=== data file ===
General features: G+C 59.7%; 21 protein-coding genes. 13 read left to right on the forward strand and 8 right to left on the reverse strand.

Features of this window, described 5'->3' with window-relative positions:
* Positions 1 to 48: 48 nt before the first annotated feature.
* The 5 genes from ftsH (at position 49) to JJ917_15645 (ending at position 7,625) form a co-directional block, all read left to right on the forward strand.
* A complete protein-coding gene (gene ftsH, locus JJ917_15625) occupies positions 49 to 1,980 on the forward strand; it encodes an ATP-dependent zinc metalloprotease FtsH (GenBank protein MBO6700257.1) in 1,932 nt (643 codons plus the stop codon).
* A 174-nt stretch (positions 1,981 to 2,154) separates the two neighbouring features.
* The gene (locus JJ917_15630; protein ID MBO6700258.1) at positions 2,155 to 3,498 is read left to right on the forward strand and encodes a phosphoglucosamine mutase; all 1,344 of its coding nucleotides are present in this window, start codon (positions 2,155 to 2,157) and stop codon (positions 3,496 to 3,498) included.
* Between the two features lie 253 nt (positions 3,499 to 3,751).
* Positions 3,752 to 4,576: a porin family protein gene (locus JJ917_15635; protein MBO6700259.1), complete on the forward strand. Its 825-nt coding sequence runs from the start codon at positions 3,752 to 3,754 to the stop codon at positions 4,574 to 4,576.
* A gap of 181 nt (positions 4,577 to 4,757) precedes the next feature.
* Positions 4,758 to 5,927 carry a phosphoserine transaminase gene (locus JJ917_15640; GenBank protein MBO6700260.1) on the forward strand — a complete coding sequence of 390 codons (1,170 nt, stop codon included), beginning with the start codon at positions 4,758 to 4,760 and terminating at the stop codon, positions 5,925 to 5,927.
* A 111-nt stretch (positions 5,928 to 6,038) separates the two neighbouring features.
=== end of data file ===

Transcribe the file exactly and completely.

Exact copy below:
General features: G+C 59.7%; 21 protein-coding genes. 13 read left to right on the forward strand and 8 right to left on the reverse strand.

Features of this window, described 5'->3' with window-relative positions:
* Positions 1 to 48: 48 nt before the first annotated feature.
* The 5 genes from ftsH (at position 49) to JJ917_15645 (ending at position 7,625) form a co-directional block, all read left to right on the forward strand.
* A complete protein-coding gene (gene ftsH, locus JJ917_15625) occupies positions 49 to 1,980 on the forward strand; it encodes an ATP-dependent zinc metalloprotease FtsH (GenBank protein MBO6700257.1) in 1,932 nt (643 codons plus the stop codon).
* A 174-nt stretch (positions 1,981 to 2,154) separates the two neighbouring features.
* The gene (locus JJ917_15630; protein ID MBO6700258.1) at positions 2,155 to 3,498 is read left to right on the forward strand and encodes a phosphoglucosamine mutase; all 1,344 of its coding nucleotides are present in this window, start codon (positions 2,155 to 2,157) and stop codon (positions 3,496 to 3,498) included.
* Between the two features lie 253 nt (positions 3,499 to 3,751).
* Positions 3,752 to 4,576: a porin family protein gene (locus JJ917_15635; protein MBO6700259.1), complete on the forward strand. Its 825-nt coding sequence runs from the start codon at positions 3,752 to 3,754 to the stop codon at positions 4,574 to 4,576.
* A gap of 181 nt (positions 4,577 to 4,757) precedes the next feature.
* Positions 4,758 to 5,927 carry a phosphoserine transaminase gene (locus JJ917_15640; GenBank protein MBO6700260.1) on the forward strand — a complete coding sequence of 390 codons (1,170 nt, stop codon included), beginning with the start codon at positions 4,758 to 4,760 and terminating at the stop codon, positions 5,925 to 5,927.
* A 111-nt stretch (positions 5,928 to 6,038) separates the two neighbouring features.